Title

Rock Glaciers in the Eastern Cascades, Washington

Presenter Information

Mark Weidenaar

Document Type

Oral Presentation

Location

SURC 140

Start Date

17-5-2012

End Date

17-5-2012

Abstract

Rock glaciers are important landforms in alpine environments, forming debris transport systems, providing indices of past climate, and showing past evolution of landscapes. Additionally, rock glaciers provide habitat for alpine flora and fauna, and serve as water-storage capacity. The eastern portion of Washington State's Cascade Range is a place not previously examined for its rock glaciers, due to its proximity to the Pacific Ocean and its associated marine-influenced climate. The objectives of this study were to determine spatial, activity, and genesis patterns of Eastern Cascade rock glaciers. Using Google Earth, I found 103 rock glaciers in the study area. Rock glaciers are more common further east of the crest and more north, with the largest concentrations occurring east of Lake Chelan (22) and in the Pasayten Wilderness (28); none were found south of the Goat Rocks. Rock glaciers generally face north to northeast. Rock glacier sizes were also correlated to location �" i.e., length and width increase farther east and north. Activity levels rise with elevation, with 31 active rock glaciers above 2000m, 55 inactive between 1600-2200m, and 18 relict below 1900m. Genesis types include 72 debris, 23 gelifluction, and 8 glaciogenic. Glaciogenic-type rock glaciers occur north of 48°N and < 40km from the crest. Gelifluction-types also generally occur north of 48°N, and range from 25-45km east of the crest. Debris-types occur throughout the range and from 20-70km east of the crest. These patterns suggest a strong past and present climatic role in determining Eastern Cascade rock glacier distribution.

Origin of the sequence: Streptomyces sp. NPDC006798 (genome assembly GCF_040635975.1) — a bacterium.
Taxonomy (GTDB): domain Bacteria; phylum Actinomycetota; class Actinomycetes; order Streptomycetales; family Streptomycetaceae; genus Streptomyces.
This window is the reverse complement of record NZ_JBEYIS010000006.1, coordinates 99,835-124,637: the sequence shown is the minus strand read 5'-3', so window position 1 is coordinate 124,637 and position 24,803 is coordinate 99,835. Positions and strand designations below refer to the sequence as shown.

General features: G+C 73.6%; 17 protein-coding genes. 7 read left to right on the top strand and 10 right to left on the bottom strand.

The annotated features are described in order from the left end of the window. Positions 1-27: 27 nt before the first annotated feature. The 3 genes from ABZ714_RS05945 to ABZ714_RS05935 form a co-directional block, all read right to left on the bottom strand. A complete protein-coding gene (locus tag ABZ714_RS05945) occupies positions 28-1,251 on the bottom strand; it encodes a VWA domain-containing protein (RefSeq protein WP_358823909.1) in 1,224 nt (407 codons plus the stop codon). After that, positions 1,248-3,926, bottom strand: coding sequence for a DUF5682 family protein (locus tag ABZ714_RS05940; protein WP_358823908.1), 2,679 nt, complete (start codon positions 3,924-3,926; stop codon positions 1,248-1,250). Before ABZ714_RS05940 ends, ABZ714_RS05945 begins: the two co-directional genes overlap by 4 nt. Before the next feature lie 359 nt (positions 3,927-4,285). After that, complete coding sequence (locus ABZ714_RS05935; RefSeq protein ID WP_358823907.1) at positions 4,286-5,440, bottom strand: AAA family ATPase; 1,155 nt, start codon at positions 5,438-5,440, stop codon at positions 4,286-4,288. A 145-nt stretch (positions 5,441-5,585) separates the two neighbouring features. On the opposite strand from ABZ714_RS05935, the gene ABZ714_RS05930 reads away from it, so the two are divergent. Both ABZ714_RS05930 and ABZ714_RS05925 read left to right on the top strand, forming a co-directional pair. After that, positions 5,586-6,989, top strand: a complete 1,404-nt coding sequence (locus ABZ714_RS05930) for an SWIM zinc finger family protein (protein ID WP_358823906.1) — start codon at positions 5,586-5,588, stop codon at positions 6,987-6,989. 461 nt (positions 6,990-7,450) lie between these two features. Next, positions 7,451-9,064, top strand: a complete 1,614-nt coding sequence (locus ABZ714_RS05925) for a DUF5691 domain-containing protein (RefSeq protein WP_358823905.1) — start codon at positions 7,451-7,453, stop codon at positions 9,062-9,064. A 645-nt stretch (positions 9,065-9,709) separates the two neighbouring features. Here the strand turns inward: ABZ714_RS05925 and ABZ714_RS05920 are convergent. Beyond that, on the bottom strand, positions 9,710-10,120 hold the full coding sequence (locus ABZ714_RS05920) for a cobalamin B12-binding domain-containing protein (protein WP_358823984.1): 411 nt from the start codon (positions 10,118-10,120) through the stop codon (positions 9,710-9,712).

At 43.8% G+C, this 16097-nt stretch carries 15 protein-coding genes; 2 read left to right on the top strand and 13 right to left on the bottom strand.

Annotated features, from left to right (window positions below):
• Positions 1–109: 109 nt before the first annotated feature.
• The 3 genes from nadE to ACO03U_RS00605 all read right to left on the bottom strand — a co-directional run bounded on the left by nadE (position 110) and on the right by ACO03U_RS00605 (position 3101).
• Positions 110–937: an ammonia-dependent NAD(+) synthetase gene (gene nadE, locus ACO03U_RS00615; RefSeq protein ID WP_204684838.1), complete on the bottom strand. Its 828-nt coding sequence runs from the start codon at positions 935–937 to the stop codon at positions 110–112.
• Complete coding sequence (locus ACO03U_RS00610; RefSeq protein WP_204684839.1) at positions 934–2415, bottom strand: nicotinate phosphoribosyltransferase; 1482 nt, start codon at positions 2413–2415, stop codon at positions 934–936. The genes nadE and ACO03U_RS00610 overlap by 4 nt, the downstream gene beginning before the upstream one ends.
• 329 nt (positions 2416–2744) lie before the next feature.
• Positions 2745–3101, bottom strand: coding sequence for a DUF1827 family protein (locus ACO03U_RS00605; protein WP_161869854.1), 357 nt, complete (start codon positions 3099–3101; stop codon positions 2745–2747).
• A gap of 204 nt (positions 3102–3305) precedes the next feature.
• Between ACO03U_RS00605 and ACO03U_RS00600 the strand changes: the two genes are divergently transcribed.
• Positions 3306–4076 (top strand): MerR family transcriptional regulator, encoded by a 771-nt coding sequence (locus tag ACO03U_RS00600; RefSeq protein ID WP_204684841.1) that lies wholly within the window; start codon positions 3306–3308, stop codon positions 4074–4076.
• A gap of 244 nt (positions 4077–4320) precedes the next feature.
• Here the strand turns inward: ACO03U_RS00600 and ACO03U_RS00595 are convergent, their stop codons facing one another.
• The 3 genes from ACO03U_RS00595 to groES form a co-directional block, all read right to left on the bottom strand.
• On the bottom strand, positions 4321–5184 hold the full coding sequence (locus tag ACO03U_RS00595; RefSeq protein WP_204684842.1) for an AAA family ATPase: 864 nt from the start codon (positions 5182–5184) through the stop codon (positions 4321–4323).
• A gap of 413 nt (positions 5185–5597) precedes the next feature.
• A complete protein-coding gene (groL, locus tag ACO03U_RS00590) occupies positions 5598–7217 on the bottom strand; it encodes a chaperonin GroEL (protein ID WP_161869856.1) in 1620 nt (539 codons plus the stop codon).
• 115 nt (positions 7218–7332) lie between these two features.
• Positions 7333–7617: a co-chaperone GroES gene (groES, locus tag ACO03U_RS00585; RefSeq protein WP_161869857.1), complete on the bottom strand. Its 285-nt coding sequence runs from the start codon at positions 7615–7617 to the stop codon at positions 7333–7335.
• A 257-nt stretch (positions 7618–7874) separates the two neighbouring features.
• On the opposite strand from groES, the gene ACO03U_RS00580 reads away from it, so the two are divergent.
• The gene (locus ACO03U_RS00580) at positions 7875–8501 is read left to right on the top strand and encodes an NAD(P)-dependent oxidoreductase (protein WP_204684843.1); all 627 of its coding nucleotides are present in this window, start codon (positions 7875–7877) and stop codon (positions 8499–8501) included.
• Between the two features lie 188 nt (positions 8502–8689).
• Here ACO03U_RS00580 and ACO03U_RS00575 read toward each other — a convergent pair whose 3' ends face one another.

Faculty Mentor(s)

Karl Lillquist

Additional Mentoring Department

Geography

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May 17th, 10:20 AM May 17th, 10:40 AM

Rock Glaciers in the Eastern Cascades, Washington

SURC 140

Rock glaciers are important landforms in alpine environments, forming debris transport systems, providing indices of past climate, and showing past evolution of landscapes. Additionally, rock glaciers provide habitat for alpine flora and fauna, and serve as water-storage capacity. The eastern portion of Washington State's Cascade Range is a place not previously examined for its rock glaciers, due to its proximity to the Pacific Ocean and its associated marine-influenced climate. The objectives of this study were to determine spatial, activity, and genesis patterns of Eastern Cascade rock glaciers. Using Google Earth, I found 103 rock glaciers in the study area. Rock glaciers are more common further east of the crest and more north, with the largest concentrations occurring east of Lake Chelan (22) and in the Pasayten Wilderness (28); none were found south of the Goat Rocks. Rock glaciers generally face north to northeast. Rock glacier sizes were also correlated to location �" i.e., length and width increase farther east and north. Activity levels rise with elevation, with 31 active rock glaciers above 2000m, 55 inactive between 1600-2200m, and 18 relict below 1900m. Genesis types include 72 debris, 23 gelifluction, and 8 glaciogenic. Glaciogenic-type rock glaciers occur north of 48°N and < 40km from the crest. Gelifluction-types also generally occur north of 48°N, and range from 25-45km east of the crest. Debris-types occur throughout the range and from 20-70km east of the crest. These patterns suggest a strong past and present climatic role in determining Eastern Cascade rock glacier distribution.